Anna Brown and Anne Ohman join me to answer listener questions. Click here to submit your own question to the Q&A Round Table!
Quote of the Week
“Unschooling is about seeing, honoring, and living in the flow of a child’s life.” ~ Anne Ohman
Shelsy’s Question (from Florida, USA) [TIME: 3:04]
I’m new to unschooling (since December), but I’ve always homeschooled. My daughter is 7 and my son is 5. I’ve listened to hours of podcasts and read scores of web pages about unschooling, but I’m struggling. My son has always been an amazingly individual boy. He knows what he wants, will stop at nothing to get it, will accept no substitutions, etc. I admire his ability to know himself so deeply and to not back down from what he wants. However, he is also extremely physical. He has zero concept of personal space, he is constantly climbing on me, touching me in ways I don’t like, wanting to play roughhouse/tickling games, and hitting (or biting or scratching) when he doesn’t get his way. His primary target is his sister.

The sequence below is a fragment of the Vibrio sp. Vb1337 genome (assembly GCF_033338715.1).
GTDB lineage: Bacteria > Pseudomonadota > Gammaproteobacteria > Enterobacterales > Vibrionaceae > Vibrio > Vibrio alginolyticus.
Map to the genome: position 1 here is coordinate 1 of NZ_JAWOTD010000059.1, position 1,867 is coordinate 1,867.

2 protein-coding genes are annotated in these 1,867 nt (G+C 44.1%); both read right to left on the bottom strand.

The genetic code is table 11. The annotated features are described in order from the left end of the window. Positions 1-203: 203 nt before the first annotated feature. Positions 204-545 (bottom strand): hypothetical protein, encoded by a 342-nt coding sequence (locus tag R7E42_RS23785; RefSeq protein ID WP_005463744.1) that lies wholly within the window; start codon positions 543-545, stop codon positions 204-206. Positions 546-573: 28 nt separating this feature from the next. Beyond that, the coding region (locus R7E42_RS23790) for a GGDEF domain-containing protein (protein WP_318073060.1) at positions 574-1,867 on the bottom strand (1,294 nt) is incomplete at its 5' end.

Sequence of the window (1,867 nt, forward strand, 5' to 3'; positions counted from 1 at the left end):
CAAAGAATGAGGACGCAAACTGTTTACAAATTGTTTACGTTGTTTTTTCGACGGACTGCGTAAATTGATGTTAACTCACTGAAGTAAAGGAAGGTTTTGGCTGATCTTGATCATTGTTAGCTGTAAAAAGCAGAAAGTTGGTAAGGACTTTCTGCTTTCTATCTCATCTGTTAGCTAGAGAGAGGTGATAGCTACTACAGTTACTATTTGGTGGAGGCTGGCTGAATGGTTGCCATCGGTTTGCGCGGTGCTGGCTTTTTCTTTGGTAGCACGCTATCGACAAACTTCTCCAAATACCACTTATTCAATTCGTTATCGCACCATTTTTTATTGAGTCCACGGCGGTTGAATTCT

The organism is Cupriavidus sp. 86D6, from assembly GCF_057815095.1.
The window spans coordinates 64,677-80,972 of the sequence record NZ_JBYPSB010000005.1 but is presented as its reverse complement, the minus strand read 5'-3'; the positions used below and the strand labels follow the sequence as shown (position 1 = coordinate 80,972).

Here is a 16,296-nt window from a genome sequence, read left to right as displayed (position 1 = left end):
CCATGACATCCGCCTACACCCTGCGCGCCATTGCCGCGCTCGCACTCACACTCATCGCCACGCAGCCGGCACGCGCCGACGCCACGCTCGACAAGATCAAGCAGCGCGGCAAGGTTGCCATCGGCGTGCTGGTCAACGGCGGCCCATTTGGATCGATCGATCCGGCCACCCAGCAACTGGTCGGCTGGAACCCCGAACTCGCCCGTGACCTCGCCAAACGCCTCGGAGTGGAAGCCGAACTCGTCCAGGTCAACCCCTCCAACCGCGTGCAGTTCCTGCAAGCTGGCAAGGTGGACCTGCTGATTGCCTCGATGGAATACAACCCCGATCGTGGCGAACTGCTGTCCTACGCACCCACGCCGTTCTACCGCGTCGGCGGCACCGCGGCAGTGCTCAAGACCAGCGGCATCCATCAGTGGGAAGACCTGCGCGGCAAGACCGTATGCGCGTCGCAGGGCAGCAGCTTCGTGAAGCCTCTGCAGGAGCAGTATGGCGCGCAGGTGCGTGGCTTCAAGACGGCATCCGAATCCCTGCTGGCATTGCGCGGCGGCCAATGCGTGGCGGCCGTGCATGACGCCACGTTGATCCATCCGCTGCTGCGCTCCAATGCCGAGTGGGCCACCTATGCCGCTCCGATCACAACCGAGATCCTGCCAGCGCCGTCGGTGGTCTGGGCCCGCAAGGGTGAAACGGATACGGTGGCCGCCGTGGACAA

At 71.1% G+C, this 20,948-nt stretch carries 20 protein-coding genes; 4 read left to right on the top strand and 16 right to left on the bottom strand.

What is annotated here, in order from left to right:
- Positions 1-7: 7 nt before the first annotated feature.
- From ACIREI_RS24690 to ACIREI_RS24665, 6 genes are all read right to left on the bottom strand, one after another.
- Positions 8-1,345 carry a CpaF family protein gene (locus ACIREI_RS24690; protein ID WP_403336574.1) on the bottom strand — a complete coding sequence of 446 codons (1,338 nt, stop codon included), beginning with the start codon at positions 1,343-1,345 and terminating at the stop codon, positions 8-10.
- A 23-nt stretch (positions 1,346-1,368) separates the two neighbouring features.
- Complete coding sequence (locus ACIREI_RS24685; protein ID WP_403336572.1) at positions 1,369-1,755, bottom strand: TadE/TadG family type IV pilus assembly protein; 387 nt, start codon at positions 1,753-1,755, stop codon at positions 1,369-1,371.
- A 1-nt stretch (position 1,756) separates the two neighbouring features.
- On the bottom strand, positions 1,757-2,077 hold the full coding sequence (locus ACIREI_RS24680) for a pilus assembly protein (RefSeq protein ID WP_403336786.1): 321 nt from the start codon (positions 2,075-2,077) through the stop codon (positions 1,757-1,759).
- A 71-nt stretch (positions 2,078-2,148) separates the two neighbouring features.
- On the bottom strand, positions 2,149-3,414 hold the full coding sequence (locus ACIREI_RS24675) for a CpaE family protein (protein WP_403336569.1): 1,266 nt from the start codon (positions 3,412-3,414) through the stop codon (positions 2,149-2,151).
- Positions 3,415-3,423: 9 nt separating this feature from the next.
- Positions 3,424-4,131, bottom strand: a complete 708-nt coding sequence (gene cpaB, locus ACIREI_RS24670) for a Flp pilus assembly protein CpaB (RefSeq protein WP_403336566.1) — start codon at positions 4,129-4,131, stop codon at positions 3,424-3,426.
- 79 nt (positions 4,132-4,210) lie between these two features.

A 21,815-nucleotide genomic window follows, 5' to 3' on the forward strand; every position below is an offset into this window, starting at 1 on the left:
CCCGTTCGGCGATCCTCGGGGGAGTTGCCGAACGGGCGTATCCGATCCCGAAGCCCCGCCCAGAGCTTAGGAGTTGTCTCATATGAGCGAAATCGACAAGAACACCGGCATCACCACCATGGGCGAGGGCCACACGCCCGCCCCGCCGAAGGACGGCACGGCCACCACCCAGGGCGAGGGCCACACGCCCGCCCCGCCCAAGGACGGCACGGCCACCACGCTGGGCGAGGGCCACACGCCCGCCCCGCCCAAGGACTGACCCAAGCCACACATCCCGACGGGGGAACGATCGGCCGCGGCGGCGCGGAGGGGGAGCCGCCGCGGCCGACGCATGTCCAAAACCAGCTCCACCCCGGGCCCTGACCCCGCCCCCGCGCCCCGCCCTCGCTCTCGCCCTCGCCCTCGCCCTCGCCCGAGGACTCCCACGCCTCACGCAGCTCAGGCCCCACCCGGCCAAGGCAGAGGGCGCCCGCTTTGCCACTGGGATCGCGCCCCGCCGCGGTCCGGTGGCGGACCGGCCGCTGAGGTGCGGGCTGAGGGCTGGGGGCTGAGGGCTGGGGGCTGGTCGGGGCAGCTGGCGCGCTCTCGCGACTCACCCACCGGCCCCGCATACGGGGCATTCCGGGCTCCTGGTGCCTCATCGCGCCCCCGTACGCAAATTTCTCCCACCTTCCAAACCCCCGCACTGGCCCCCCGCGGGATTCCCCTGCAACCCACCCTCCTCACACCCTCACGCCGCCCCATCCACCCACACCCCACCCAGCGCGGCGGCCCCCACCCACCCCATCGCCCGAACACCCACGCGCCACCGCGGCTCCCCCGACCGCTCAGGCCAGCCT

His individuality and aggression have led to tons of power struggles and conflicts over the last five years. I feel like I’m to blame because I’ve always been very physical with him when we play and my husband and I also have a difficult time controlling our tempers when our buttons invariably get pushed. I feel like he is both parroting our behaviors and vying for power. Being the youngest and most inflexible he has always tended to be forced into doing things because the rest of the family wants to do something else.